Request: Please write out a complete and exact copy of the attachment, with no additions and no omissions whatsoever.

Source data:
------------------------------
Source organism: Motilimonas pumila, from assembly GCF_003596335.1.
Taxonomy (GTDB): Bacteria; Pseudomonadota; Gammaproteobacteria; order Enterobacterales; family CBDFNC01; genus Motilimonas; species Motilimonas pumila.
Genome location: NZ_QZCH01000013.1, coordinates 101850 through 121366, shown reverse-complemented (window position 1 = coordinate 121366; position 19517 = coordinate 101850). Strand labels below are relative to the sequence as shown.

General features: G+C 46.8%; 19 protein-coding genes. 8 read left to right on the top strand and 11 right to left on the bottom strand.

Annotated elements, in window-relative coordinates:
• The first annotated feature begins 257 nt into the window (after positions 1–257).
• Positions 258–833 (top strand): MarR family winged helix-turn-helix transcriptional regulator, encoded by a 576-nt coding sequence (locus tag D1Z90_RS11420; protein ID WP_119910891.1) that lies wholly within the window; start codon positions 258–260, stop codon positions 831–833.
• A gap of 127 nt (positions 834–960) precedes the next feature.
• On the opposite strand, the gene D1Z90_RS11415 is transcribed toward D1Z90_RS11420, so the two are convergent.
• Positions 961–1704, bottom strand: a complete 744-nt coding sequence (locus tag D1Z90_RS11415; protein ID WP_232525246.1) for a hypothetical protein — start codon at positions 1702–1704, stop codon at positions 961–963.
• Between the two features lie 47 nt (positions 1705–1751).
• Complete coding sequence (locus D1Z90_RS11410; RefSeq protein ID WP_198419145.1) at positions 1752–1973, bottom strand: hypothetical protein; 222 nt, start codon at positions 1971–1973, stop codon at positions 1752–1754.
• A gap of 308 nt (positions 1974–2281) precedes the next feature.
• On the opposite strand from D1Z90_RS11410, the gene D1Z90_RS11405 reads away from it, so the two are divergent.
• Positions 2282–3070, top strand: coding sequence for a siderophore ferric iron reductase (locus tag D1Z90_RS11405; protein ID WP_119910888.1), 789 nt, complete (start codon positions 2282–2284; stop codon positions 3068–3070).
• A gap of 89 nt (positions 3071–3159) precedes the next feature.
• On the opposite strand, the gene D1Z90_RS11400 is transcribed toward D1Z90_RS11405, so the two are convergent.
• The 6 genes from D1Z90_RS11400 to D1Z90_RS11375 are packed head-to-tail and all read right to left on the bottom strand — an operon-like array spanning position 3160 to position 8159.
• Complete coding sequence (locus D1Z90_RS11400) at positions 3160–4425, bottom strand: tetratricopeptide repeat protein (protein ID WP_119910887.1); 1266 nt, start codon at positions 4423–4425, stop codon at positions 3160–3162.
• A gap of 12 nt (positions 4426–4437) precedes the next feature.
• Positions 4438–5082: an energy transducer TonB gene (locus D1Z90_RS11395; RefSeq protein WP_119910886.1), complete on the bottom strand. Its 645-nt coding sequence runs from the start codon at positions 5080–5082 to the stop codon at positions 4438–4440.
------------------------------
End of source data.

Source organism: Motilimonas pumila, from assembly GCF_003596335.1.
Taxonomy (GTDB): Bacteria; Pseudomonadota; Gammaproteobacteria; order Enterobacterales; family CBDFNC01; genus Motilimonas; species Motilimonas pumila.
Genome location: NZ_QZCH01000013.1, coordinates 101850 through 121366, shown reverse-complemented (window position 1 = coordinate 121366; position 19517 = coordinate 101850). Strand labels below are relative to the sequence as shown.

General features: G+C 46.8%; 19 protein-coding genes. 8 read left to right on the top strand and 11 right to left on the bottom strand.

Annotated elements, in window-relative coordinates:
• The first annotated feature begins 257 nt into the window (after positions 1–257).
• Positions 258–833 (top strand): MarR family winged helix-turn-helix transcriptional regulator, encoded by a 576-nt coding sequence (locus tag D1Z90_RS11420; protein ID WP_119910891.1) that lies wholly within the window; start codon positions 258–260, stop codon positions 831–833.
• A gap of 127 nt (positions 834–960) precedes the next feature.
• On the opposite strand, the gene D1Z90_RS11415 is transcribed toward D1Z90_RS11420, so the two are convergent.
• Positions 961–1704, bottom strand: a complete 744-nt coding sequence (locus tag D1Z90_RS11415; protein ID WP_232525246.1) for a hypothetical protein — start codon at positions 1702–1704, stop codon at positions 961–963.
• Between the two features lie 47 nt (positions 1705–1751).
• Complete coding sequence (locus D1Z90_RS11410; RefSeq protein ID WP_198419145.1) at positions 1752–1973, bottom strand: hypothetical protein; 222 nt, start codon at positions 1971–1973, stop codon at positions 1752–1754.
• A gap of 308 nt (positions 1974–2281) precedes the next feature.
• On the opposite strand from D1Z90_RS11410, the gene D1Z90_RS11405 reads away from it, so the two are divergent.
• Positions 2282–3070, top strand: coding sequence for a siderophore ferric iron reductase (locus tag D1Z90_RS11405; protein ID WP_119910888.1), 789 nt, complete (start codon positions 2282–2284; stop codon positions 3068–3070).
• A gap of 89 nt (positions 3071–3159) precedes the next feature.
• On the opposite strand, the gene D1Z90_RS11400 is transcribed toward D1Z90_RS11405, so the two are convergent.
• The 6 genes from D1Z90_RS11400 to D1Z90_RS11375 are packed head-to-tail and all read right to left on the bottom strand — an operon-like array spanning position 3160 to position 8159.
• Complete coding sequence (locus D1Z90_RS11400) at positions 3160–4425, bottom strand: tetratricopeptide repeat protein (protein ID WP_119910887.1); 1266 nt, start codon at positions 4423–4425, stop codon at positions 3160–3162.
• A gap of 12 nt (positions 4426–4437) precedes the next feature.
• Positions 4438–5082: an energy transducer TonB gene (locus D1Z90_RS11395; RefSeq protein WP_119910886.1), complete on the bottom strand. Its 645-nt coding sequence runs from the start codon at positions 5080–5082 to the stop codon at positions 4438–4440.